U.S. Cannabis startups struggle to navigate opportunity and legality

Global Business

U.S. Cannabis startups struggle to navigate opportunity and legality

A recent Gallup poll says that 64 percent of Americans now support legalizing marijuana, nearly double the support since the early 2000’s. That’s being celebrated at the Cannabis Business Summit and Expo in San Jose, California.

The industry has also scored recent victories with the conservative U.S. state of Oklahoma having just approved medical marijuana and the recent nationwide legalization of cannabis in Canada.

CGTN’s Mark Niu reports.

At the Cannabis Business Summit and Expo, former Deputy Attorney General under the Obama administration James Cole took the stage.

He composed a memo back in 2013 urging a hands-off approach to enforcing cannabis prohibition.

“If people are going to smoke marijuana, where are they going to get it? If we don’t have room for an industry that is regulated, that is legitimate, that is run properly, then people are going to get marijuana from cartels and street gangs,” said Cole. 

So far, nine U.S. states and Washington, D.C., have legalized cannabis for adult use and 30 for medical use.

Aaron Smith heads the National Cannabis Industry Association, which is trying to break stereotypes.

“The cannabis industry is a new industry. It has learned the lessons from the failures of Big Tobacco and Alcohol and have a commitment to making sure that cannabis is not marketed to the youth for example, or sold into the criminal markets because it just doesn’t make good business sense,” said Smith.

And on the expo floor, you’ll find a lot of hi-tech machinery like an extraction machine from Viridios. It can extract 85 percent of cannabinoids from the Cannabis plant in just 81 minutes.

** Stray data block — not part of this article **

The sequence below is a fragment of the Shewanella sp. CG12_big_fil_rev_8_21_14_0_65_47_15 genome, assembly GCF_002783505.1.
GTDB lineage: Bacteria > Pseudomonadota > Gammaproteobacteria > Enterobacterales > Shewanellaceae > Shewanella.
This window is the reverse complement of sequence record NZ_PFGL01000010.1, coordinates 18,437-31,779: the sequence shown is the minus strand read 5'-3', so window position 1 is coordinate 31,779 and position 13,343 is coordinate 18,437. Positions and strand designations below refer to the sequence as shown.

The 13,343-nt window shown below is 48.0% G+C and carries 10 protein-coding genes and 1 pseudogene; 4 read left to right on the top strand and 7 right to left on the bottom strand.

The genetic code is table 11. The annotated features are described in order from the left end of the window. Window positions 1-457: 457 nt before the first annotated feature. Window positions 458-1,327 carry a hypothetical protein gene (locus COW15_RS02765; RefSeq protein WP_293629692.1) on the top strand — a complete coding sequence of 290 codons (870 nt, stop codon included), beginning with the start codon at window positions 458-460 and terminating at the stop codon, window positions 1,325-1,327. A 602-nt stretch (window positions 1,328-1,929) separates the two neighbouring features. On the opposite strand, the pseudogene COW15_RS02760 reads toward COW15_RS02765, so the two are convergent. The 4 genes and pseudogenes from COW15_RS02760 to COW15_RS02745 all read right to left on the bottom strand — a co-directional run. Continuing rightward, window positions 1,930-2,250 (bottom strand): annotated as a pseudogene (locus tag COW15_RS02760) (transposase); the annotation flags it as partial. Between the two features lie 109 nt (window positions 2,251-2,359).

But it’s not just hi-tech here. There are lawyers, business advisors, certified public accountants and collection agencies ready to take your business.

“There’s a bit of a vacuum happening in the cannabis industry right now. They didn’t need any of these ancillary services under prohibition. Now that we’ve moved into a regulated legal marketplace, you’ve got all kinds of businesses that are servicing the cannabis industry that never really thought they’d be participating in the industry,” said Matt Beechinor, Co-Owner of Munch Machine.

Beechinor’s company Munch Machine created a technology that can remove the flower of the cannabis plant from the stem.

Chinese company Solid Lite from Shenzhen is capitalizing on the massive demand for LED lighting to save energy costs for indoor growing.

“The biggest market right now is in Canada because it’s fully legalized. Everyone can grow cannabis. But USA is a much bigger market. It has the bigger potential,” said Cameo Tan, Sales Director of Solid Lite.

Grower Mark Beegle is here selling 11 strains of cannabis products he created. That’s in sharp contrast to his days of living in the shadows and getting arrested.

“It is so surreal to get in my car with 40 lbs of marijuana because we are taking it to a dispenser to sell it and not have to worry about it,” said Beegle, the founder of Three Finger Farm. “Very surreal .”

Three Finger Farm’s key investor is Mike Connor, who says medical marijuana helped him beat his opioid addiction.

He points out that marijuana is still a violation of U.S. federal law – a tough situation for business.

“You can’t run a corporation properly if you can’t open a decent bank account with one of the major banks,” said Mike Connor of Concept to Harvest.

The National Cannabis Industry Association estimates current cannabis sales at 10 billion dollars annually, and believes that could double within the next three years.